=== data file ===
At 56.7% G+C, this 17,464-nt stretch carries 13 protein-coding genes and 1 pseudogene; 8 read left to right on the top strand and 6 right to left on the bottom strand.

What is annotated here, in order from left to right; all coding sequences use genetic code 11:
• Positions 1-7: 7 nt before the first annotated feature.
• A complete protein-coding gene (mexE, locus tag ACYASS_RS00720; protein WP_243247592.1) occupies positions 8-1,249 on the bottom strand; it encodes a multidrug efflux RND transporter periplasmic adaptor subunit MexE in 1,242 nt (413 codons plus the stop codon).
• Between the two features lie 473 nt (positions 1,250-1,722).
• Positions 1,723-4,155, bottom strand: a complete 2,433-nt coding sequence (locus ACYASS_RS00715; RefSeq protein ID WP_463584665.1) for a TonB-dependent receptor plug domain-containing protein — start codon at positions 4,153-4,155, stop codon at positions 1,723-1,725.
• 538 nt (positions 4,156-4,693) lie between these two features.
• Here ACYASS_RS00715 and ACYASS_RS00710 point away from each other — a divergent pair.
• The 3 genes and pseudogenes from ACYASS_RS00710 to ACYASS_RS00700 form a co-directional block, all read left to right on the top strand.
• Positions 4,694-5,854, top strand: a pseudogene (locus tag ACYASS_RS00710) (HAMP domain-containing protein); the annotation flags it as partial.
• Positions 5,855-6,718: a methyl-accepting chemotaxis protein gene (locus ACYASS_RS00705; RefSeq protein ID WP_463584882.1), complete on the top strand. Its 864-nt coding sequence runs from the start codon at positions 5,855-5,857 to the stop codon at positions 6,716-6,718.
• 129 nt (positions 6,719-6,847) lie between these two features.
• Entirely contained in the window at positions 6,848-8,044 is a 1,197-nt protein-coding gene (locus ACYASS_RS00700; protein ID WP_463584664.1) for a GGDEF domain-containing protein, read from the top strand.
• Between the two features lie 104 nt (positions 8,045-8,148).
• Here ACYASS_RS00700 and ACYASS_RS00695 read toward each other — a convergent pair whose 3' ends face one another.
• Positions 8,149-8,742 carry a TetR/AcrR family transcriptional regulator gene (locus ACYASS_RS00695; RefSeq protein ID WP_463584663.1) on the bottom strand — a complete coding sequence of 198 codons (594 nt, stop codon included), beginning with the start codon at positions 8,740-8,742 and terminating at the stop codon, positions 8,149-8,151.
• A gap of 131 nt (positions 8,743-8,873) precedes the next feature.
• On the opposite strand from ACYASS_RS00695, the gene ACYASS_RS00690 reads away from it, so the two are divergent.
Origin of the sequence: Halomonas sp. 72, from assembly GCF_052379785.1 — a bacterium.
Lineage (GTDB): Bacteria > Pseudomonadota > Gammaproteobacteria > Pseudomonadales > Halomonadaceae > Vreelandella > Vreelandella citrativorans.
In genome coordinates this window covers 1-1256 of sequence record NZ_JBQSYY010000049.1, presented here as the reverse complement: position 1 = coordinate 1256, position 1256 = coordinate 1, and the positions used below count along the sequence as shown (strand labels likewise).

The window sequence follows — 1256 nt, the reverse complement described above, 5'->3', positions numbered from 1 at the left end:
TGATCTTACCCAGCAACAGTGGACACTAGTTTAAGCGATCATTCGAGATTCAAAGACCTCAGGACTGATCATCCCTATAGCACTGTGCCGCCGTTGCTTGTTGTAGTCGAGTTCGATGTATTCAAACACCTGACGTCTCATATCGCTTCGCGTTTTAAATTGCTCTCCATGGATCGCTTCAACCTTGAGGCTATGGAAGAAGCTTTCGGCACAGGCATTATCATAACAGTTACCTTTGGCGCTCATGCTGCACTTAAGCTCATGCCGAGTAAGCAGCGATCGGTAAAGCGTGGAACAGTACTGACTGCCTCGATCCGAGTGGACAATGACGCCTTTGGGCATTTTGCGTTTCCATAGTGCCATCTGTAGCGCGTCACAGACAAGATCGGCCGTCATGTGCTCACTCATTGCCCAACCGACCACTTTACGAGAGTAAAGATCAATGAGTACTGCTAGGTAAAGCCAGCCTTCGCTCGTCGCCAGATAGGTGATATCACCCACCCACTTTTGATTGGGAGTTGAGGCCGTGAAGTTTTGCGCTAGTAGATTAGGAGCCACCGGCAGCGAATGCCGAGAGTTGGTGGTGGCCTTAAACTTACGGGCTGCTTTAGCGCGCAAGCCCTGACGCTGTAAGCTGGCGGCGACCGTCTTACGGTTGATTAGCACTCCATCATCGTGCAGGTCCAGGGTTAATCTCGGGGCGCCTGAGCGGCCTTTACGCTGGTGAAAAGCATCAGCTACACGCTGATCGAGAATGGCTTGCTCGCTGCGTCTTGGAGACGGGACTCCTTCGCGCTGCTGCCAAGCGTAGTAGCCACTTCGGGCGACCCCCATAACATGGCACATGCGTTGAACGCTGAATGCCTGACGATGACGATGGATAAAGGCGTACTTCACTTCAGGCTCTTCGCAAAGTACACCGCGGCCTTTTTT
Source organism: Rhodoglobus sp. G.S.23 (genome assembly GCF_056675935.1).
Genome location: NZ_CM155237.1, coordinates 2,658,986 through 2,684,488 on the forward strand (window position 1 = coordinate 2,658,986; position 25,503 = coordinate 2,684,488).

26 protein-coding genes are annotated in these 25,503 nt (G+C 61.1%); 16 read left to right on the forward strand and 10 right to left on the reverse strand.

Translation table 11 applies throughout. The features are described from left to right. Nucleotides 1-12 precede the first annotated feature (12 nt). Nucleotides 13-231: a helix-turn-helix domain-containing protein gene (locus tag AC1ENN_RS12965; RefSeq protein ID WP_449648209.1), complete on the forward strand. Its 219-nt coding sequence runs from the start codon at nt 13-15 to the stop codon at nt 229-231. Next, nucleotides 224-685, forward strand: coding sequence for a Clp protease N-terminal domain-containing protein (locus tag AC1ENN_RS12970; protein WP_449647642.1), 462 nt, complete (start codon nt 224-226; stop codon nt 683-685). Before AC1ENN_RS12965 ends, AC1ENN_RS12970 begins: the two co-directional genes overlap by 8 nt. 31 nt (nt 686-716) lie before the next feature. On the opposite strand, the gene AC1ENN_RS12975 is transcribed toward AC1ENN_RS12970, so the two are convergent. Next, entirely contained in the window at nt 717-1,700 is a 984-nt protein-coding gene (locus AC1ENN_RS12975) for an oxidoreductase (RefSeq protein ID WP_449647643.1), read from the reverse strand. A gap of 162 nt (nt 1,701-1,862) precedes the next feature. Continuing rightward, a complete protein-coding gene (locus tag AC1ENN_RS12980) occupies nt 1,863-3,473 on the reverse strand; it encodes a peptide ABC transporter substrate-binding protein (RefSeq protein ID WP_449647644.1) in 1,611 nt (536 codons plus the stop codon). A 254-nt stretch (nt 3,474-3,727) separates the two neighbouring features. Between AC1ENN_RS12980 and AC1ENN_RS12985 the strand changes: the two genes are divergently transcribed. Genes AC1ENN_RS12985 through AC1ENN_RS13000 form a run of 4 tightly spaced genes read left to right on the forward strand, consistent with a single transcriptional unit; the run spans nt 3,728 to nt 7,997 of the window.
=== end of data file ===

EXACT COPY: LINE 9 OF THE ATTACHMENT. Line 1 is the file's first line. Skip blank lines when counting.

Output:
• The 3 genes and pseudogenes from ACYASS_RS00710 to ACYASS_RS00700 form a co-directional block, all read left to right on the top strand.